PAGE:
2014 - Advent Reflection: St. John the Baptist
John the Baptist is the beginning of the Good News. This is literally so, in the case of Mark and John, who do not include Infancy Narratives. Regardless, in all four Gospels, John begins the proclamation of the Good News.
All beginnings, by definition, are moments of incompleteness, the commencement of something that is not yet fulfilled. So, revivingly for those stuck in ruts or routines or periods of spiritual dryness, beginnings – and Advent is a season of beginnings – are filled with freshness, a sense that anything, especially something new, can happen. Yet, for precisely that same reason, beginnings are also filled with uncertainty, some disorientation, even some fear and anxiety. We long for the new, while we also fear it. Who has embodied this dual, even oppositional, nature of the new more than John the Baptist?
So perhaps it’s not surprising that when we first encounter John, we do so where many new beginnings in Scripture take place – in the precariousness of the desert. From the Israelites’ Exodus through the wilderness, to Isaiah’s periodic vision quests on Carmel, to the Adventine gospels of the preaching of John the Baptist (and, still later, Jesus’ own preparatory battle with the devil) – all of these beginnings occur in the desert.
In the midst of these Advent days, so filled with the anticipation of making new beginnings in our own life, perhaps there is something spiritually resonant about contemplating this nomadic prophet John, crying out, in the desert. For whenever we begin something, we do so, not from a place of total strength and certainty, but with the future necessarily somewhat unknown, the outcome somewhat in the balance.
As St. Mark describes John the Baptist’s desert, life there teeters on the brink. No one’s home is there, and judging by John’s wardrobe and menu, strip malls are in short supply as well. Imagine, then, the decision of the first disciples to make the trek from the known comfort of their villages out into this desert to listen to John.
Perhaps they journey to the desert for reasons similar to our own new ventures – not to be confirmed in what they already know about themselves, but to lose, at least momentarily, their daily comforts and securities, so as to encounter something fresh and new. This they will encounter indeed, in the person and preaching of John.
The first disciples take a risk in journeying to listen to John. These first disciples were dissatisfied with some aspects of their daily lives – whether it was personal, social, political, spiritual – and one day, they allow that restlessness to lead them to someone new. They wander into the desert, let go of their daily, insulating routines and complacencies, and open themselves to the outrageous, yet somehow resonant and thus compelling, propositions of the Baptist.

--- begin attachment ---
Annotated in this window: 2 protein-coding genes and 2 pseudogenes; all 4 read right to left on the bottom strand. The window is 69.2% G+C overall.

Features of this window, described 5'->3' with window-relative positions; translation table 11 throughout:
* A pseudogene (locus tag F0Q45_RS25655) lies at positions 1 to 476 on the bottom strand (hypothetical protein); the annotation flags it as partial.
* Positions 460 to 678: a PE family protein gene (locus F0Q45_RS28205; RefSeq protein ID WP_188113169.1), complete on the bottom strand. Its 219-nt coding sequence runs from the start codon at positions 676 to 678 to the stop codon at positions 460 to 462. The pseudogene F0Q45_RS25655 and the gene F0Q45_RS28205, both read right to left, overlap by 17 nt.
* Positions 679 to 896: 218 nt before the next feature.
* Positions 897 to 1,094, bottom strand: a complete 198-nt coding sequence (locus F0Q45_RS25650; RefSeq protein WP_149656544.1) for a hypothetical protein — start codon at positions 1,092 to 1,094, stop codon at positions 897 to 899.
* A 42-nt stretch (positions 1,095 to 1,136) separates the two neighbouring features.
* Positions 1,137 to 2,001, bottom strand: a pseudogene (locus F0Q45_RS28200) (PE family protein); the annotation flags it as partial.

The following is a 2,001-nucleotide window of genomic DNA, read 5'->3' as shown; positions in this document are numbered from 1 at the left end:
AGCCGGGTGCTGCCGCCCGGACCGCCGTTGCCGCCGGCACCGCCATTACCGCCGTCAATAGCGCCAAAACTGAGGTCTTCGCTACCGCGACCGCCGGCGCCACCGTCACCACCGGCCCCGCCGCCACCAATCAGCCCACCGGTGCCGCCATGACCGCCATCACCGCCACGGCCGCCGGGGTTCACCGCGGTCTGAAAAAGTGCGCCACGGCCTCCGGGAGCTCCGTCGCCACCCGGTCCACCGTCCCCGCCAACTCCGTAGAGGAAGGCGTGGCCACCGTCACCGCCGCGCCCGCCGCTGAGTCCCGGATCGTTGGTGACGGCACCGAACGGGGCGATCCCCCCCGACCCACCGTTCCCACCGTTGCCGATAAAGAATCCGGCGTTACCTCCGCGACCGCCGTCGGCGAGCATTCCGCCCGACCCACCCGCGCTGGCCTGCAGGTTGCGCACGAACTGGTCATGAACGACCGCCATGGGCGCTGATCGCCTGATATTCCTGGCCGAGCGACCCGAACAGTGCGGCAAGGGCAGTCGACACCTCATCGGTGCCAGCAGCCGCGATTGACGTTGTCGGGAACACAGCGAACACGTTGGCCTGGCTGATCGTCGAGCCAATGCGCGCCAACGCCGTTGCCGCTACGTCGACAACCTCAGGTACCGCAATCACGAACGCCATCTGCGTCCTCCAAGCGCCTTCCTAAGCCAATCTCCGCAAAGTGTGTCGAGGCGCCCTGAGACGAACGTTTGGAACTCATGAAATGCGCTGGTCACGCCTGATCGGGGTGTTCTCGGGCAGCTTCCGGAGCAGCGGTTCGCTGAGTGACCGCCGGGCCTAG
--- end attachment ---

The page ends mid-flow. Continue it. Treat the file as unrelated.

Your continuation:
Who knows how long they waited, in that desert of uncertainty? What we do know is that one day, the Baptist, finally, proposed the new beginning they had so yearningly desired – “Look, there is the one we have been waiting for. Follow him.”
What is the message John preaches to prepare his listeners for this moment? Repentance, conversion – a change in their normal routine. A shaking up of their spiritual complacency. As if to indicate that only those who have been shaken out of their complacency would be ready to follow at that decisive moment. Perhaps, then, it was not a coincidence that Jesus went precisely to the desert – the destination of adventurers, risk-takers – to call his first disciples. Would he find us there?
Perhaps in this story of the beginning of the Good News, in the desert with John the Baptist, we can see some semblance of our story, here in these first weeks of Advent. All of us – no matter who we are – enter this season in some degree incomplete and restless. This is great news! Beginnings demand restless hearts, the embrace of, the facing up to, what has not been brought to life in us yet.
John the Baptist asked questions that cut to the core, and burned within the hearts of his listeners long after the words had been spoken. Identifying the burning questions inside of us can be a great spiritual exercise this Advent. In fact, the Gospels suggest that in the following of our restlessness – precisely the questions about ourselves, our world, our God, whose answers escape us, the questions and people that are on our minds and in our hearts when we go to bed and when we wake up – are often the promptings of the Holy Spirit . . . or as John the Baptist might say: “Look, approaching you in the desert is the One we have been awaiting.”
Lord, through the intercession of St. John the Baptist, stir up a holy restlessness within me, and help me to recognize in this Advent season my longing for you. Prepare the way of the Lord within me.
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